Is it Wood or is it Vinyl?

Whether you’re a new homeowner, an owner of a new home, or have lived happily in your forever home forever, you may not be entirely sure about some of your home’s materials. Many materials are designed to blend in and look like wood, but before you paint, it’s important to know what your material is. Vinyl and Metal for example can be maintenance-free, while painted surfaces need regular maintenance.

Wood vs Vinyl
Solid vinyl is meant to mimic the look and density of wood but takes much less maintenance. As a result, it can be hard to tell the difference between the two materials. While vinyl will try to emulate the appearance of wood grain, it tries to avoid the natural imperfections that come with organic material. Wood can sometimes feature millwork imperfections from manufacturing, little divots from hard bumps, scrapes, and other minor blemishes. Wood’s main weakness is potential wood rot and/or dry rot. Therefore it needs special attention to seal it up. Wood can retain water which promotes rotting, and low areas with splash-up need more frequent attention.

wood with millwork erros
These millwork errors indicate that this material is wood and not Solid Vinyl.

Aside from seeking out imperfections, you can knock on the surface or tap on it with your fingernails. Find a wood cutting board, plank, or another thick wooden object to compare. Vinyl will sound lighter, higher pitched, and almost plastic or hollow.

wooden column with nail rust and wood shrinkage
You can tell this column is wood because the rust from a nail has bled through the paint, and the wood shows shrinkage with age where you see the gap.

Wood and Vinyl Maintenance
Despite the differences, you can actually take care of your wood and solid vinyl materials in similar ways. Both are paintable and should be caulked where they meet other surfaces. In fact, we recommend painting vinyl to prevent sun damage. The only real difference is that your organic wood material is going to shrink, crack, and eventually rot. Vinyl will not.

wood trim rotting compared to vinyl
The bottom of this wood trim has rotted away, whereas the inorganic solid vinyl on the right has not.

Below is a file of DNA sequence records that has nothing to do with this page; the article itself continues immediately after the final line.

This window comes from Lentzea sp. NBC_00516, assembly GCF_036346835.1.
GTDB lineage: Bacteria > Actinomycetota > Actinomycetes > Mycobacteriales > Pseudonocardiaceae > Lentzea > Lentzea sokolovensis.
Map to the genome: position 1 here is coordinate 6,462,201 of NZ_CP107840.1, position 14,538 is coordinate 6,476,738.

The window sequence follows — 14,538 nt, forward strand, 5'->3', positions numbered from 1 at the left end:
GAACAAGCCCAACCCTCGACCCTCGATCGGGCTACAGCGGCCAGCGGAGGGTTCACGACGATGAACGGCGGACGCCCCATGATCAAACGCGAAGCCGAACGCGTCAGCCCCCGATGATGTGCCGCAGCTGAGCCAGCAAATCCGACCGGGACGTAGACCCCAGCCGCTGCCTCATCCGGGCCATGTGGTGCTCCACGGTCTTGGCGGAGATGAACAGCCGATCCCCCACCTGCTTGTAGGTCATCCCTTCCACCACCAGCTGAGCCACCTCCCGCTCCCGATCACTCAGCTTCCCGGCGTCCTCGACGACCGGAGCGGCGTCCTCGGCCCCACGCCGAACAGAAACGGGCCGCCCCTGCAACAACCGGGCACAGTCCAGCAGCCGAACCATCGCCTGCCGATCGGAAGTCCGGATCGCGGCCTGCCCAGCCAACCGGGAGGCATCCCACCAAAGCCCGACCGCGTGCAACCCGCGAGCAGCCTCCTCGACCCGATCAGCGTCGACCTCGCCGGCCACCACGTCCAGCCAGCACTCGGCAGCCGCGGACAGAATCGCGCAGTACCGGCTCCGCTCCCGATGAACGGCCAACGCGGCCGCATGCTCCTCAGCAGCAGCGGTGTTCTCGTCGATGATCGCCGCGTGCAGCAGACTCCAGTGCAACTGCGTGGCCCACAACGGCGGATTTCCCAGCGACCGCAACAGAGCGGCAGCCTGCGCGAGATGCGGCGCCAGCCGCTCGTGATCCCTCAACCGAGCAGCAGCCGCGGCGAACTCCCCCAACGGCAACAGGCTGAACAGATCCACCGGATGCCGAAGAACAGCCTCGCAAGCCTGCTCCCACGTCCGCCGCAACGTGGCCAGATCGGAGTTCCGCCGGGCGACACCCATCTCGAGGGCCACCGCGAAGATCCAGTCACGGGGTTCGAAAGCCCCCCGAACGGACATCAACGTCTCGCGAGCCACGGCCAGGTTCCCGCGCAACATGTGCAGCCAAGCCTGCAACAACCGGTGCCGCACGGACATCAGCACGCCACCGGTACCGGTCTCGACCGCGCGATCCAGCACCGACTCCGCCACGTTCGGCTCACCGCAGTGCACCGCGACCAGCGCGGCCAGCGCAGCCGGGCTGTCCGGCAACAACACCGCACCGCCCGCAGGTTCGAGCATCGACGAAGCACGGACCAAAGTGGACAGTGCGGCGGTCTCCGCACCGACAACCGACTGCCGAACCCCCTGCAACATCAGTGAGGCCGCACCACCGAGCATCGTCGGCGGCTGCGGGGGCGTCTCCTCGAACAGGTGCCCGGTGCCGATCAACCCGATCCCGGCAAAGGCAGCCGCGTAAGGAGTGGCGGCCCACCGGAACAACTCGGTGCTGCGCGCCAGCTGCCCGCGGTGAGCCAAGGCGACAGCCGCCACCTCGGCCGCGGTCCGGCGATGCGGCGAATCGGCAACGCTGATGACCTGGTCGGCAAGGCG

What if it’s Neither?
If you’re testing and you don’t think it’s wood OR solid vinyl, it might be metal. It will sound tinny if you tap it with your fingernails. You can also identify metal by its flange that flares out to cover where it meets another surface. Around windows and doors, metal casing over wood is common in our area. In seams and corners, you’ll also frequently see the clear silicone caulk turning dark as it tends to create a perfect home for mildew.

caulk mildewing over time due to frequent use
This frequently used clear caulk mildews over time and turns green.

How to Maintain Metal Casing
We recommend replacing the clear silicone caulk with paintable caulk and painting your entire metal-cased surface. However, if you paint this maintenance-free surface, you must maintain your paint on a regular basis. The other option is to just live with the dark corners.

– metal casing over wood … clear silicone caulk in all the joints which turn dark in the south. Because there’s a nice shallow area against the brick. OR you can use paintable silicone caulk and paint the window. Now you have to continue to paint it.

metal capped window frame mildewing
This metal-capped window frame’s clear caulk is now green with mildew.

And finally, vinyl siding and vinyl soffits (the area up top, by the roof) are very common, and you can identify these surfaces, again, by tapping on them. Vinyl is flexible. Wood is not. Knock on vinyl and it sounds like it is ⅛” thick plastic. And, yes, you CAN paint vinyl siding and vinyl soffits. But that’s a discussion for another day. Until you have a good reason to paint your vinyl siding, such as a color change, let it be. “Maintenance-free” ease of ownership is a lovely reason to not paint your vinyl siding.

If you’re trying to assess your material and your results are inconclusive, reach out to CertaPro Painters! We will come help identify your home’s materials for you and also offer recommendations to help keep it looking its best. Give us a call today or click the button below to schedule your free estimate!

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